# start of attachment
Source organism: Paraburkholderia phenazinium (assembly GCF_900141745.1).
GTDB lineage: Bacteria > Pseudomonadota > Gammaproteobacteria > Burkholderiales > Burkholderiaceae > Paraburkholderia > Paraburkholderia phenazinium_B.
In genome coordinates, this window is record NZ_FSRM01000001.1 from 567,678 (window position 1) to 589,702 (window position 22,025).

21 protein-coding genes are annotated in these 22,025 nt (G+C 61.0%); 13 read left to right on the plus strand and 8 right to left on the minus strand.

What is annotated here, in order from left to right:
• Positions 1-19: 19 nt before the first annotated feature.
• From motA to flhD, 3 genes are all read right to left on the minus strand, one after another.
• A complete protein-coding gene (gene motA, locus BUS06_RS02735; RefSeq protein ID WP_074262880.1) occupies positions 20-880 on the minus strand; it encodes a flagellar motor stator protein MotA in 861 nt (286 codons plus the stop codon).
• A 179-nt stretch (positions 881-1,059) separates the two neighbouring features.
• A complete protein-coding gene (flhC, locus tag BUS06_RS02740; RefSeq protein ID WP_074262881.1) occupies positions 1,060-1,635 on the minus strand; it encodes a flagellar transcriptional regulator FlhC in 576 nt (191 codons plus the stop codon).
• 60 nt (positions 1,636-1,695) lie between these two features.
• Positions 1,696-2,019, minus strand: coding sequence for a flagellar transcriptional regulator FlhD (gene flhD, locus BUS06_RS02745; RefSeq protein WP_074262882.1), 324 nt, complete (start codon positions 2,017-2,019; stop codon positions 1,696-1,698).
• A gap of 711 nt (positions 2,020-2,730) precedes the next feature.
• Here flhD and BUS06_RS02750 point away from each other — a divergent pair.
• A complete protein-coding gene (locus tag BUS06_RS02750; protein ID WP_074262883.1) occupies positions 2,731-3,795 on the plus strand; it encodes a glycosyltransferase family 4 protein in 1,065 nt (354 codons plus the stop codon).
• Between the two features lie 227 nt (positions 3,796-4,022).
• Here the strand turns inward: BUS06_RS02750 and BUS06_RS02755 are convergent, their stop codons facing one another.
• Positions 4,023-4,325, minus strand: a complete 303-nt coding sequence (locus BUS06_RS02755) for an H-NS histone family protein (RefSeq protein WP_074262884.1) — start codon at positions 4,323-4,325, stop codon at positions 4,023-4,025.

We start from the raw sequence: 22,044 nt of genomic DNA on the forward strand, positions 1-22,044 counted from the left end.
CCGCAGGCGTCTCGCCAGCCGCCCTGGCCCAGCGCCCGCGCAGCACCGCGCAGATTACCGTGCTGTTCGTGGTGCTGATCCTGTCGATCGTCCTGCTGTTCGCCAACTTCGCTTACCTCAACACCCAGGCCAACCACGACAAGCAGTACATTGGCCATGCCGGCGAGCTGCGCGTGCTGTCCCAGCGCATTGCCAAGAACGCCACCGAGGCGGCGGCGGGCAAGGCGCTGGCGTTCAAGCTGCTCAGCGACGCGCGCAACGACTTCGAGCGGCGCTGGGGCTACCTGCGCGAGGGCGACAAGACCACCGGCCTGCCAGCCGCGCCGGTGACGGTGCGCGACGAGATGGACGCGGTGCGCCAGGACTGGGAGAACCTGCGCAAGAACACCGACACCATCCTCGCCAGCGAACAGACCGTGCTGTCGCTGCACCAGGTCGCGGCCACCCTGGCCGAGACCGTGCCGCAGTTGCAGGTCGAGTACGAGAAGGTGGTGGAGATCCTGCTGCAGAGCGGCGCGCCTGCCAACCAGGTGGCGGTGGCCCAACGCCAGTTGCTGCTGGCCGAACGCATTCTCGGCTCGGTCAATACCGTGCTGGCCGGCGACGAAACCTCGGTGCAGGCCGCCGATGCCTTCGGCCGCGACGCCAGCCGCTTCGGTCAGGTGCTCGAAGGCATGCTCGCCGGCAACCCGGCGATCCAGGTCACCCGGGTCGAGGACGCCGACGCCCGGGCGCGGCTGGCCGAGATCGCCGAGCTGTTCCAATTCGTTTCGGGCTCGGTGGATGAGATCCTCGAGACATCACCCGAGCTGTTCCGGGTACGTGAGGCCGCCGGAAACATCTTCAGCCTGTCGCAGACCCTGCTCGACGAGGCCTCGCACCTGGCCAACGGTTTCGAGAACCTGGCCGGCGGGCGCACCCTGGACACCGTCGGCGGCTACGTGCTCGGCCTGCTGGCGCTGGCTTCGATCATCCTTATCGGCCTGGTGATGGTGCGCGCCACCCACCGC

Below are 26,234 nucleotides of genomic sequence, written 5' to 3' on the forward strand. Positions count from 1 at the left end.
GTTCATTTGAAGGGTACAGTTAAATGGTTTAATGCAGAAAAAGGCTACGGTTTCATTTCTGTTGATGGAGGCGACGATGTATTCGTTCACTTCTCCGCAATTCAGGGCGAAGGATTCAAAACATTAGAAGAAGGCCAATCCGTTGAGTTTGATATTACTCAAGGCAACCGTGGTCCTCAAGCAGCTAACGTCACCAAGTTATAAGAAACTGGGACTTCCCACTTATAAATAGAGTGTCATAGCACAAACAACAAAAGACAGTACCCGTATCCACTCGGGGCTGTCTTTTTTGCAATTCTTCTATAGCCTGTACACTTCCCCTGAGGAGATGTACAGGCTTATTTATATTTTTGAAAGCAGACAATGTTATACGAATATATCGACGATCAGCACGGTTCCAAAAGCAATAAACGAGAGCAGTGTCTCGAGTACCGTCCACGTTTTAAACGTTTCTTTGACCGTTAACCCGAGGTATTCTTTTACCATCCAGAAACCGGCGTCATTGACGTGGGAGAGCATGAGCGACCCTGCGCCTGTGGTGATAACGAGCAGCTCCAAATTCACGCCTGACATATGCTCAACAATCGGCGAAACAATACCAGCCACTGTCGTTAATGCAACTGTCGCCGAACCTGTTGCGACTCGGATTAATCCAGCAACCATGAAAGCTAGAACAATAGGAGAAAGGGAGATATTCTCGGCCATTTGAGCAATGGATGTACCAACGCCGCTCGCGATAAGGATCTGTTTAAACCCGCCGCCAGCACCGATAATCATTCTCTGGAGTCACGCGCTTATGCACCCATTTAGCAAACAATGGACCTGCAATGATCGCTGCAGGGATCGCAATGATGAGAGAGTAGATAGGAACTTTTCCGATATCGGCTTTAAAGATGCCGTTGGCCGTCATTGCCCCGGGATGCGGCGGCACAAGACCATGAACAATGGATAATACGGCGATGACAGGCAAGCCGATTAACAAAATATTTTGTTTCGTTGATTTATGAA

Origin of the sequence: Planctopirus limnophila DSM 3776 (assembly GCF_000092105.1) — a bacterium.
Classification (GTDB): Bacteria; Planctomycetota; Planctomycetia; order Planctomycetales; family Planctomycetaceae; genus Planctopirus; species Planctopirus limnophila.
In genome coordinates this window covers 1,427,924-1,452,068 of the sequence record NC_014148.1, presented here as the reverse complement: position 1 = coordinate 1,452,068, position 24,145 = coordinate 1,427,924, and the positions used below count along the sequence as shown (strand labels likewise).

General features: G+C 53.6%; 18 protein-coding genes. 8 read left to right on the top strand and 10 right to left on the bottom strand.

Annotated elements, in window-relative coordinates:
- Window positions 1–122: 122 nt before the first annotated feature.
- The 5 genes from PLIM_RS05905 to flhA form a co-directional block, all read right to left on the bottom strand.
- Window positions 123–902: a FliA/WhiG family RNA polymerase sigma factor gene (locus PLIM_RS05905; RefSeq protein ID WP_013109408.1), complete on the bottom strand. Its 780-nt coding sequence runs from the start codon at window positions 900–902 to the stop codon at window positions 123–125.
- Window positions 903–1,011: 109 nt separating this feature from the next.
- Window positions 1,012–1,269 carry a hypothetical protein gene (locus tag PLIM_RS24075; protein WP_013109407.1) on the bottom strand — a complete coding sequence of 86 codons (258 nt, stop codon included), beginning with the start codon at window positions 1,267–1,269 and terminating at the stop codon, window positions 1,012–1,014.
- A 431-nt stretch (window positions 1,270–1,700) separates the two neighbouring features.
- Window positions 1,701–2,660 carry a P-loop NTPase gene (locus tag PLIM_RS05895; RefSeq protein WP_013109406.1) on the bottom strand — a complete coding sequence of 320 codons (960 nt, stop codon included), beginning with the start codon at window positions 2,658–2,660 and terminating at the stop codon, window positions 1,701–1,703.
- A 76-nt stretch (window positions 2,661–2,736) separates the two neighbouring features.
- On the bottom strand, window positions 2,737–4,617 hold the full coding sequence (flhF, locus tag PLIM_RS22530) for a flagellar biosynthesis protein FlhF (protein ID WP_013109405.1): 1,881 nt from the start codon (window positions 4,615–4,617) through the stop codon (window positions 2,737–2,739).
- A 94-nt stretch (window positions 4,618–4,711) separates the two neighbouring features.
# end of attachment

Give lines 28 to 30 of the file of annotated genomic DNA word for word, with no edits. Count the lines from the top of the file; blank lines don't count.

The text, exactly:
- Window positions 1–122: 122 nt before the first annotated feature.
- The 5 genes from PLIM_RS05905 to flhA form a co-directional block, all read right to left on the bottom strand.
- Window positions 123–902: a FliA/WhiG family RNA polymerase sigma factor gene (locus PLIM_RS05905; RefSeq protein ID WP_013109408.1), complete on the bottom strand. Its 780-nt coding sequence runs from the start codon at window positions 900–902 to the stop codon at window positions 123–125.